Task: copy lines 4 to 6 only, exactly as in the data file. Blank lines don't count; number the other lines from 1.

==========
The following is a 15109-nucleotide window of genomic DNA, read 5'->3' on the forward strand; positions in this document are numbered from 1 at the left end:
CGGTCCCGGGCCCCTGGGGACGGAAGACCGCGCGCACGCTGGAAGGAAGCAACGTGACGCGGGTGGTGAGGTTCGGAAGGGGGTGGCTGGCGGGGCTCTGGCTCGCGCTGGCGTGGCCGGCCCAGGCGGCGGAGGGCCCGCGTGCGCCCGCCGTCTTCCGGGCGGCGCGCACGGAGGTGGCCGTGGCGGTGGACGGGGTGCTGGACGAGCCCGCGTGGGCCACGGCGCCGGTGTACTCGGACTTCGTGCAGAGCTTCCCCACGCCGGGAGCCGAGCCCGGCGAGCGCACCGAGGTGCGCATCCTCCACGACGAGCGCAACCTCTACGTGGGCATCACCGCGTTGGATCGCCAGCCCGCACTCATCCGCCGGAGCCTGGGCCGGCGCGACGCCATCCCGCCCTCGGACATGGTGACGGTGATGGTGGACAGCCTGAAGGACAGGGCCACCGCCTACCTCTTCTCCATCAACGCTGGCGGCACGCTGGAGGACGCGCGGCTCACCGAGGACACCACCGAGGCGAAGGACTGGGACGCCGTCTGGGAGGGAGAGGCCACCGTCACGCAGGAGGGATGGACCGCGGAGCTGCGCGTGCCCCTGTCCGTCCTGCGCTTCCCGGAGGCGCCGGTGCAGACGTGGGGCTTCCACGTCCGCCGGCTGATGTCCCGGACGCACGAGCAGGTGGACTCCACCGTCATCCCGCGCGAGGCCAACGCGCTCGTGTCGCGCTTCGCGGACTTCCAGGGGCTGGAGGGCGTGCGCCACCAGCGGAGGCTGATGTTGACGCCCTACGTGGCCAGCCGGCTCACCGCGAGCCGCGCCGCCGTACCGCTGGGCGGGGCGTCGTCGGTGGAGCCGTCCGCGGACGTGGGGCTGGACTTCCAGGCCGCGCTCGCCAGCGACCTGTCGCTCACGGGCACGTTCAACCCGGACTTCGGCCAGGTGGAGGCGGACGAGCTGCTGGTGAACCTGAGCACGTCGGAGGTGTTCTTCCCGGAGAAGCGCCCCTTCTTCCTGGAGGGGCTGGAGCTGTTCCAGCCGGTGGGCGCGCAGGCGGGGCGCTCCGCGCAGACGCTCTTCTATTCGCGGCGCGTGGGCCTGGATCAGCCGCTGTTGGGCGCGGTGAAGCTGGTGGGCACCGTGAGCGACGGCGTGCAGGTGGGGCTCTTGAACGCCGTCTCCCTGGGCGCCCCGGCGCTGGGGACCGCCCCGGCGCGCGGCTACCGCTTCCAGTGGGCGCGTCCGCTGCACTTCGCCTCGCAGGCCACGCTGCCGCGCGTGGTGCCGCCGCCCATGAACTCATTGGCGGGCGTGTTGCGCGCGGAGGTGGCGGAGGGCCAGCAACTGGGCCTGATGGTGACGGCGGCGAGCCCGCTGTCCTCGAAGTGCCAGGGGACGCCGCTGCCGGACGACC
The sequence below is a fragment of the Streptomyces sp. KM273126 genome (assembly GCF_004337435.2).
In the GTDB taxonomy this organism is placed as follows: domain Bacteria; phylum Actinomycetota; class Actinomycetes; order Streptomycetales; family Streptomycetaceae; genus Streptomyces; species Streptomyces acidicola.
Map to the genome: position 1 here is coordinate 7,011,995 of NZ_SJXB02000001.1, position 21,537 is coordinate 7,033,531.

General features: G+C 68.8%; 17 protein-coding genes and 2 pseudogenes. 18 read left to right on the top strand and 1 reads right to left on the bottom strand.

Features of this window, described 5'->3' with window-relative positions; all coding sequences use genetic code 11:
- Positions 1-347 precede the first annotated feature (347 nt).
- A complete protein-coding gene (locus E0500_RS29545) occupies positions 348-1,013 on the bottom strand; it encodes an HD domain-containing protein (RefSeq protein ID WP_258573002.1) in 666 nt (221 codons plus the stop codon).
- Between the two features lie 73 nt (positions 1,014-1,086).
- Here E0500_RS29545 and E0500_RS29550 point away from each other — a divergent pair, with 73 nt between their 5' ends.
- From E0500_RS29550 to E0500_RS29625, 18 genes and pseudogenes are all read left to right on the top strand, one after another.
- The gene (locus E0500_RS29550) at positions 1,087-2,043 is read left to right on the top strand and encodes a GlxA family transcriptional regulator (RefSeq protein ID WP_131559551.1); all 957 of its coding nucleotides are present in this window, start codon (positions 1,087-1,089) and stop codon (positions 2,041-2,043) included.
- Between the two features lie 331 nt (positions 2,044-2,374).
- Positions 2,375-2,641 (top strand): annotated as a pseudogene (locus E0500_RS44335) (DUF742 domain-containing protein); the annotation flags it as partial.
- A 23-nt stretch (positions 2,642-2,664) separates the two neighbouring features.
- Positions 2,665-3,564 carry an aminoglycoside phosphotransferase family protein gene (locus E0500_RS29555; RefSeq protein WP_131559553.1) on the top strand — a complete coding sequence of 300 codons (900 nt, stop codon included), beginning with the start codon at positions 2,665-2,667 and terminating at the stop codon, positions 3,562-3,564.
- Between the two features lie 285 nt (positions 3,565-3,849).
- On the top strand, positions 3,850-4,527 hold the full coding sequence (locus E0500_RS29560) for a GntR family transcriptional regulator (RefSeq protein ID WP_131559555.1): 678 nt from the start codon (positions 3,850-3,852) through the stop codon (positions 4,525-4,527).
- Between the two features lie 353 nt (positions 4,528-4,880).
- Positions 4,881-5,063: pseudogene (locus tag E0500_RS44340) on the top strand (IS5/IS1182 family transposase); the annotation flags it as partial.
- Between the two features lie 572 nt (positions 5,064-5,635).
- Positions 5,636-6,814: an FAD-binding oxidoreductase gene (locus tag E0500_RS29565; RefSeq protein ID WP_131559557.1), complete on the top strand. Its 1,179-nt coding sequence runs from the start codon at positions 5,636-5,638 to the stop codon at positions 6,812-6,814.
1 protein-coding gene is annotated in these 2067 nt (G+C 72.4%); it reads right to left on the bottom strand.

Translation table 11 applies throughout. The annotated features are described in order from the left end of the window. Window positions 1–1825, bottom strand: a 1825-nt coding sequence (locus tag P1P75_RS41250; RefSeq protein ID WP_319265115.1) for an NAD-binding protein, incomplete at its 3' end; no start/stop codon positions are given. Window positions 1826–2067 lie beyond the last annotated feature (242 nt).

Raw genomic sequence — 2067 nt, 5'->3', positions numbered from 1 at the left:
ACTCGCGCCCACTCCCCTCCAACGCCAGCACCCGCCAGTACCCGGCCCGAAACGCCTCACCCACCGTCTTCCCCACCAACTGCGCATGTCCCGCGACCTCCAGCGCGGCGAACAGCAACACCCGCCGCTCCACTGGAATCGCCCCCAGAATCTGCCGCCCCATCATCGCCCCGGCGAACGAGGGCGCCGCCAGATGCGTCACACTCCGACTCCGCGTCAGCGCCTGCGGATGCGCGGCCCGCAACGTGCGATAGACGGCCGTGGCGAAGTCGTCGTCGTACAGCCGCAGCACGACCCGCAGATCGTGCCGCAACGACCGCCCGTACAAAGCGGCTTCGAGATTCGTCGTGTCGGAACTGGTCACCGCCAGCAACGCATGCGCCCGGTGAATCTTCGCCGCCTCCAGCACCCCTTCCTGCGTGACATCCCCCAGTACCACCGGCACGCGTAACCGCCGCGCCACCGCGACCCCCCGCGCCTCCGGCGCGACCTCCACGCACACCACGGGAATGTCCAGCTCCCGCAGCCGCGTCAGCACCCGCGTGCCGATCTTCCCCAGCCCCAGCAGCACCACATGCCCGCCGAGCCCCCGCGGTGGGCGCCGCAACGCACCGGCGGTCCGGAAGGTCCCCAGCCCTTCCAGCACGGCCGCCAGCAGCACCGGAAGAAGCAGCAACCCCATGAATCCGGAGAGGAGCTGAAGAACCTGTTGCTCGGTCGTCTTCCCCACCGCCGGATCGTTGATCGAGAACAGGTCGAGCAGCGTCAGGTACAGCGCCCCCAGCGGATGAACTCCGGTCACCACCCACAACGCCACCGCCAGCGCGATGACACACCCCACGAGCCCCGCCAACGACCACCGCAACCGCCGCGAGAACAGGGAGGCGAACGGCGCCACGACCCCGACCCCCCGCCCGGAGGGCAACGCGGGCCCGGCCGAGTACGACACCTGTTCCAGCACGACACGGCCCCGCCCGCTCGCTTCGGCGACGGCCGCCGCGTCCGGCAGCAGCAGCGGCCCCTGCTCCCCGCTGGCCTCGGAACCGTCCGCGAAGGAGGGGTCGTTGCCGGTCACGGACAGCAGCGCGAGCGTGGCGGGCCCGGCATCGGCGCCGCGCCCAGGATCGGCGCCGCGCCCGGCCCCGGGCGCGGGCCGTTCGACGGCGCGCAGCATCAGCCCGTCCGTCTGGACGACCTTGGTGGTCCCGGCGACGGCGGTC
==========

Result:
In the GTDB taxonomy this organism is placed as follows: domain Bacteria; phylum Actinomycetota; class Actinomycetes; order Streptomycetales; family Streptomycetaceae; genus Streptomyces; species Streptomyces acidicola.
Map to the genome: position 1 here is coordinate 7,011,995 of NZ_SJXB02000001.1, position 21,537 is coordinate 7,033,531.

General features: G+C 68.8%; 17 protein-coding genes and 2 pseudogenes. 18 read left to right on the top strand and 1 reads right to left on the bottom strand.